Petitions to watch | Conference of November 9
on Nov 7, 2017 at 4:40 pm
In its conference of November 9, 2017, the court will consider petitions involving issues such as whether the existence of probable cause defeats a First Amendment retaliatory-arrest claim as a matter of law; whether, in the exercise of its Article I powers, Congress can infringe, reduce or diminish the territorial integrity of a state without its prior consent; and whether the free speech clause or the free exercise clause of the First Amendment prohibits California from compelling licensed pro-life centers to post information on how to obtain a state-funded abortion and from compelling unlicensed pro-life centers to disseminate a disclaimer to clients on site and in any print and digital advertising.
Issues: (1) Whether a determination that a law is content-based leaves room for a court to apply something less than strict scrutiny, specifically (a) whether the court’s decision in Reed v. Town of Gilbert establishes a bright-line rule for content-based speech, (b) whether content-based, compelled speech is subject to lower scrutiny if it is deemed to be an abortion-related disclosure, and (c) whether the First Amendment permits lower scrutiny for content-based restrictions on professional speech or professional facilities; and (2) whether a law requiring religious nonprofits to post a government message antithetical to their beliefs triggers heightened or minimal scrutiny under the free exercise clause.
Issue: Whether, when the Alabama Supreme Court failed to apply the reasoning and analysis mandated by the Supreme Court’s decision in Foster v. Chatman, the U.S. Supreme Court should intervene to enforce its precedents following Batson v. Kentucky, which prohibit discrimination in jury selection on the basis of race or gender.
Issues: (1) Whether the U.S. Court of Appeals for the 9th Circuit erred, in conflict with the U.S. Courts of Appeals for the 2nd and 4th Circuits, in holding that the petitioners can be compelled to advertise free or low-cost abortion services to all clients; and (2) whether the 9th Circuit erred in not applying strict scrutiny to a law that compels speech and is content-based, in conflict with the decisional law of the Supreme Court.
Issue: Whether the existence of probable cause defeats a First Amendment retaliatory-arrest claim as a matter of law.
Issue: Whether Minnesota statute Section 211B.11, which broadly bans all political apparel at the polling place, is facially overbroad under the First Amendment.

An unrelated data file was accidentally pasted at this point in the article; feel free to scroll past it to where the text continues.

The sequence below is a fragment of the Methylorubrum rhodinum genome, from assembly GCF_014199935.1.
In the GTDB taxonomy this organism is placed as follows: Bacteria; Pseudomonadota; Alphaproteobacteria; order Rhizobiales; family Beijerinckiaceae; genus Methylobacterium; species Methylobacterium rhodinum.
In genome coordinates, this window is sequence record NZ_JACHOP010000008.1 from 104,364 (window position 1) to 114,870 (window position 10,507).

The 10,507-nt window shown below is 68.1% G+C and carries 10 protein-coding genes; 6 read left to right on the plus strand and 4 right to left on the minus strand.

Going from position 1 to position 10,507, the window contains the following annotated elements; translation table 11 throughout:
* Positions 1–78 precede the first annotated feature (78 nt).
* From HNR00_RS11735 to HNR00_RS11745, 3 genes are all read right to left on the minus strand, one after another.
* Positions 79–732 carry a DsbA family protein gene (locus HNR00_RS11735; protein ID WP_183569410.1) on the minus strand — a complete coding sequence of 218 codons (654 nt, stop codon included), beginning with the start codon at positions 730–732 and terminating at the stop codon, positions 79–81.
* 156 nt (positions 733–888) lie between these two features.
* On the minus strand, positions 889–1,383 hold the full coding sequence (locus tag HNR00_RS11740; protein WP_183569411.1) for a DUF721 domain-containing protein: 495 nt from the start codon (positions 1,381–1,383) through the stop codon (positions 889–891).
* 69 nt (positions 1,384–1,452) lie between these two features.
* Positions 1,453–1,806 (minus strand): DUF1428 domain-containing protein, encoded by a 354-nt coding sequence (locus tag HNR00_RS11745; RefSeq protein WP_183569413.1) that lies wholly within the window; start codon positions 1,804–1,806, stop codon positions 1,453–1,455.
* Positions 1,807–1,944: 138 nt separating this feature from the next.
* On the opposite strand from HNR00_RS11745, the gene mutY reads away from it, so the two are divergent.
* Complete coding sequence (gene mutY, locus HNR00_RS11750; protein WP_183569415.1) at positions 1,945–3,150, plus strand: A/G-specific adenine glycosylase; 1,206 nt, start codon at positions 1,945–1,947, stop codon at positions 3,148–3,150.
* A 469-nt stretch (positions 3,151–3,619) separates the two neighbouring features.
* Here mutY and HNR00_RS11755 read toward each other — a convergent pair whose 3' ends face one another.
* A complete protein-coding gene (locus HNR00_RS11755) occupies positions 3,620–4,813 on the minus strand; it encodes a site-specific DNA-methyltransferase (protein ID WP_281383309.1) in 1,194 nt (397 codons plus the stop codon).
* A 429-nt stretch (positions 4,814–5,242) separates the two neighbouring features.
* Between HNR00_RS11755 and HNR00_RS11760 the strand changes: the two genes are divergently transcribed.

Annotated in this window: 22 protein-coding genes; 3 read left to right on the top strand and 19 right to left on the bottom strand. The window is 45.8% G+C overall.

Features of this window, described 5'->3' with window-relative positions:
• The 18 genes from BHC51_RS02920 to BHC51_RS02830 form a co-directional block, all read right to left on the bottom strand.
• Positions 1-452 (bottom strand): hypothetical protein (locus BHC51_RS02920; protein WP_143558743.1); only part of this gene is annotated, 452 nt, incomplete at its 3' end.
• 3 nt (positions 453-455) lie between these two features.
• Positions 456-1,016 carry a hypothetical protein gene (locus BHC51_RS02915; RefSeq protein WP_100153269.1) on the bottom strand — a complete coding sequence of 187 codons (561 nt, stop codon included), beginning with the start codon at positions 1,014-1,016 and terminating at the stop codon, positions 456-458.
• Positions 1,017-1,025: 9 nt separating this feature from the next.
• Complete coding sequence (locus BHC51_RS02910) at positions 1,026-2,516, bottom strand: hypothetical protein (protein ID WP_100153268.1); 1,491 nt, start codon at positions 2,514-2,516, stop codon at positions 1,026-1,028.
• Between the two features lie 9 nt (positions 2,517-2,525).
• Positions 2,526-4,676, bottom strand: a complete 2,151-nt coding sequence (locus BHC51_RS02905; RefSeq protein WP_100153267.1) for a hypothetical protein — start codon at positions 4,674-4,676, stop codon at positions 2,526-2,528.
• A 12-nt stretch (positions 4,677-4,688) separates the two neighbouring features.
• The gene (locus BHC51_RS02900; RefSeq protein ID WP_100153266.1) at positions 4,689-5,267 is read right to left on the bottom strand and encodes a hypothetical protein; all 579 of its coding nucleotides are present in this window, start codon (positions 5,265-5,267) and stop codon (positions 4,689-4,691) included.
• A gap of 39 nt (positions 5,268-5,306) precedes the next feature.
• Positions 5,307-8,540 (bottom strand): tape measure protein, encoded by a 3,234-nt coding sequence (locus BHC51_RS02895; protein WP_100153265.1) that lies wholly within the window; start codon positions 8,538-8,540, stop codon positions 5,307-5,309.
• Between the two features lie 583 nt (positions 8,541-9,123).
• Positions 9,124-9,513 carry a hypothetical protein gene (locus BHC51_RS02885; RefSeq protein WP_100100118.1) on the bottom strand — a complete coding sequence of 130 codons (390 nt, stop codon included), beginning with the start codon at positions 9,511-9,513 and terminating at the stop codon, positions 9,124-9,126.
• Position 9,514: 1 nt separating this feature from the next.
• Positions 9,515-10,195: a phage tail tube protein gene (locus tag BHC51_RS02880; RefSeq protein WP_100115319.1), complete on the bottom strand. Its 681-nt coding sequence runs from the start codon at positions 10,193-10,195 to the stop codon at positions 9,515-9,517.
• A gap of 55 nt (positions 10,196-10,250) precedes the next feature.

Issue: Whether the free speech clause or the free exercise clause of the First Amendment prohibits California from compelling licensed pro-life centers to post information on how to obtain a state-funded abortion and from compelling unlicensed pro-life centers to disseminate a disclaimer to clients on site and in any print and digital advertising.
Issue: Whether, when trial counsel does not testify about his or her own strategic decisions as part of a claim under Strickland v. Washington, a defendant may establish ineffective assistance of counsel using other evidence, as most circuit and state courts hold; or whether the presumption of sound strategy is categorically irrebuttable in the absence of trial counsel’s testimony, as the Alabama Court of Criminal Appeals held here.
Issue: Whether Missouri’s second-degree burglary statute is divisible into two offenses with separate elements for the purpose of analyzing whether a conviction under that statute qualifies as a conviction for a “violent felony” as defined in the Armed Career Criminal Act of 1984, 18 U.S.C. § 924(e)(2)(B)(ii).
Issues: (1) Whether reasonable jurists could disagree with the district court’s rejection of the petitioner’s Rule 60(b) motion, and, accordingly, whether the U.S. Court of Appeals for the 11th Circuit erred in denying a certificate of appealability; (2) whether, given the petitioner’s credible evidence that a juror voted for the death penalty because the petitioner is a “nigger,” the lower court erred in ruling that he failed to make “a substantial showing of the of the denial of a constitutional right” under 28 U.S.C. § 2253(c)(2); and (3) whether Pena-Rodriguez v. Colorado created a new constitutional claim, and, if not, whether the lower courts erred in denying the petitioner’s motion for relief from judgment under Rule 60(b)(6).
Issues: (1) Whether a tribe that opted out of the Indian Reorganization Act can revive its status under that Act through the Indian Land Consolidation Act, 25 U.S.C. § 2202, even though the United States did not hold land in a trust for that tribe at the time the tribe sought a land-in-trust acquisition; (2) whether the land-in-trust provision of the Indian Reorganization Act, 25 U.S.C. § 5108, exceeds Congress’ authority under the Indian commerce clause, Art. I § 8, cl. 3; (3) whether 25 U.S.C. § 5108’s standardless delegation of authority to acquire land “for Indians” is an unconstitutional delegation of legislative power; and (4) whether the federal government’s control over state land must be categorically exclusive for the enclave clause, Art. I § 8, cl. 17, to prohibit the removal of that land from state jurisdiction.
Issues: (1) Whether, in the exercise of its Article I powers, Congress can infringe, reduce or diminish the territorial integrity of a state without its prior consent; (2) whether Congress possesses plenary power over Indian affairs and, if so, whether the plenary power expands the Indian commerce clause to authorize the displacement of state rights to territorial integrity; (3) whether the land acquisition in this case via the mechanism of 25 U.S.C. § 465 (now 25 U.S.C. § 5108) represents a violation of the limits inherently expressed in the Indian commerce clause that limits Congress’ power to “regulate” “commerce”; and (4) whether the 300,000-acre ancient Oneida Indian reservation in New York still exists.